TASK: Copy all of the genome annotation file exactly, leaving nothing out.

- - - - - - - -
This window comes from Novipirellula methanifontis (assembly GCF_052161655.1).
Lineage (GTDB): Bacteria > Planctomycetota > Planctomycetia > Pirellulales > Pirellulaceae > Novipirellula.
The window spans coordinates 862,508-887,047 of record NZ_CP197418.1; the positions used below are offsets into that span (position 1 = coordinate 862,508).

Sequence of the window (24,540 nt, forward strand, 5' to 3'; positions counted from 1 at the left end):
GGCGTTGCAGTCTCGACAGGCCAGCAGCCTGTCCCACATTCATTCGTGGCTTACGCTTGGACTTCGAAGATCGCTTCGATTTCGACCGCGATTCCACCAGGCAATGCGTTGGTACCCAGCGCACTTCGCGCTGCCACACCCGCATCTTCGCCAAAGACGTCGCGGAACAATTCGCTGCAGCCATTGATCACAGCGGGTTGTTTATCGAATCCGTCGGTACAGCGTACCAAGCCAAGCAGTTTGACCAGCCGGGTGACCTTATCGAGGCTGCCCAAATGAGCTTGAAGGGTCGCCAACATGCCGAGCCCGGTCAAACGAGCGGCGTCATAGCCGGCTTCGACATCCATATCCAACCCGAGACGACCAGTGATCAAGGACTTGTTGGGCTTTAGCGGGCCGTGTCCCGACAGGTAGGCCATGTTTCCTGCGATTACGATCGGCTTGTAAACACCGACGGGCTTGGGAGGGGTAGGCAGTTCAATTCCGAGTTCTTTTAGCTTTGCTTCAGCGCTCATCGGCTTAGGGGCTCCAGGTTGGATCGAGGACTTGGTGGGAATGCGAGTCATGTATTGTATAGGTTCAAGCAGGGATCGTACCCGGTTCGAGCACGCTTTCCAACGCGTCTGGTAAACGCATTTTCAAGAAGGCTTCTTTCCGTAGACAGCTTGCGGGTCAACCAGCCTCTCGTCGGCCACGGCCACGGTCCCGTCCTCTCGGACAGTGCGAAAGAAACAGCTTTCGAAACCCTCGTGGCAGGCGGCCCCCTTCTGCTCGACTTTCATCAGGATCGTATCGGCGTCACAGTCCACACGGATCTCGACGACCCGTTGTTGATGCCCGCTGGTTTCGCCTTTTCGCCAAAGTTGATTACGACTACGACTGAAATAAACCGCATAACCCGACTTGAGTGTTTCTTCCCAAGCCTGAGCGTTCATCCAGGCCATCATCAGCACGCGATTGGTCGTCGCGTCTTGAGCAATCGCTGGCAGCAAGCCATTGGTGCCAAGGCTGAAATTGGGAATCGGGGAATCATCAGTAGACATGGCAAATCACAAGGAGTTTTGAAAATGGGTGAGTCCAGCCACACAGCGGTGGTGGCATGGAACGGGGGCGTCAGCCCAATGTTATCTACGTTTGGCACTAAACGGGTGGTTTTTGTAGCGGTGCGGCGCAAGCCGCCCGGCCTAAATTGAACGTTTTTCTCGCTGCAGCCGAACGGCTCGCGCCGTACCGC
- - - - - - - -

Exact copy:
This window comes from Novipirellula methanifontis (assembly GCF_052161655.1).
Lineage (GTDB): Bacteria > Planctomycetota > Planctomycetia > Pirellulales > Pirellulaceae > Novipirellula.
The window spans coordinates 862,508-887,047 of record NZ_CP197418.1; the positions used below are offsets into that span (position 1 = coordinate 862,508).

Sequence of the window (24,540 nt, forward strand, 5' to 3'; positions counted from 1 at the left end):
GGCGTTGCAGTCTCGACAGGCCAGCAGCCTGTCCCACATTCATTCGTGGCTTACGCTTGGACTTCGAAGATCGCTTCGATTTCGACCGCGATTCCACCAGGCAATGCGTTGGTACCCAGCGCACTTCGCGCTGCCACACCCGCATCTTCGCCAAAGACGTCGCGGAACAATTCGCTGCAGCCATTGATCACAGCGGGTTGTTTATCGAATCCGTCGGTACAGCGTACCAAGCCAAGCAGTTTGACCAGCCGGGTGACCTTATCGAGGCTGCCCAAATGAGCTTGAAGGGTCGCCAACATGCCGAGCCCGGTCAAACGAGCGGCGTCATAGCCGGCTTCGACATCCATATCCAACCCGAGACGACCAGTGATCAAGGACTTGTTGGGCTTTAGCGGGCCGTGTCCCGACAGGTAGGCCATGTTTCCTGCGATTACGATCGGCTTGTAAACACCGACGGGCTTGGGAGGGGTAGGCAGTTCAATTCCGAGTTCTTTTAGCTTTGCTTCAGCGCTCATCGGCTTAGGGGCTCCAGGTTGGATCGAGGACTTGGTGGGAATGCGAGTCATGTATTGTATAGGTTCAAGCAGGGATCGTACCCGGTTCGAGCACGCTTTCCAACGCGTCTGGTAAACGCATTTTCAAGAAGGCTTCTTTCCGTAGACAGCTTGCGGGTCAACCAGCCTCTCGTCGGCCACGGCCACGGTCCCGTCCTCTCGGACAGTGCGAAAGAAACAGCTTTCGAAACCCTCGTGGCAGGCGGCCCCCTTCTGCTCGACTTTCATCAGGATCGTATCGGCGTCACAGTCCACACGGATCTCGACGACCCGTTGTTGATGCCCGCTGGTTTCGCCTTTTCGCCAAAGTTGATTACGACTACGACTGAAATAAACCGCATAACCCGACTTGAGTGTTTCTTCCCAAGCCTGAGCGTTCATCCAGGCCATCATCAGCACGCGATTGGTCGTCGCGTCTTGAGCAATCGCTGGCAGCAAGCCATTGGTGCCAAGGCTGAAATTGGGAATCGGGGAATCATCAGTAGACATGGCAAATCACAAGGAGTTTTGAAAATGGGTGAGTCCAGCCACACAGCGGTGGTGGCATGGAACGGGGGCGTCAGCCCAATGTTATCTACGTTTGGCACTAAACGGGTGGTTTTTGTAGCGGTGCGGCGCAAGCCGCCCGGCCTAAATTGAACGTTTTTCTCGCTGCAGCCGAACGGCTCGCGCCGTACCGC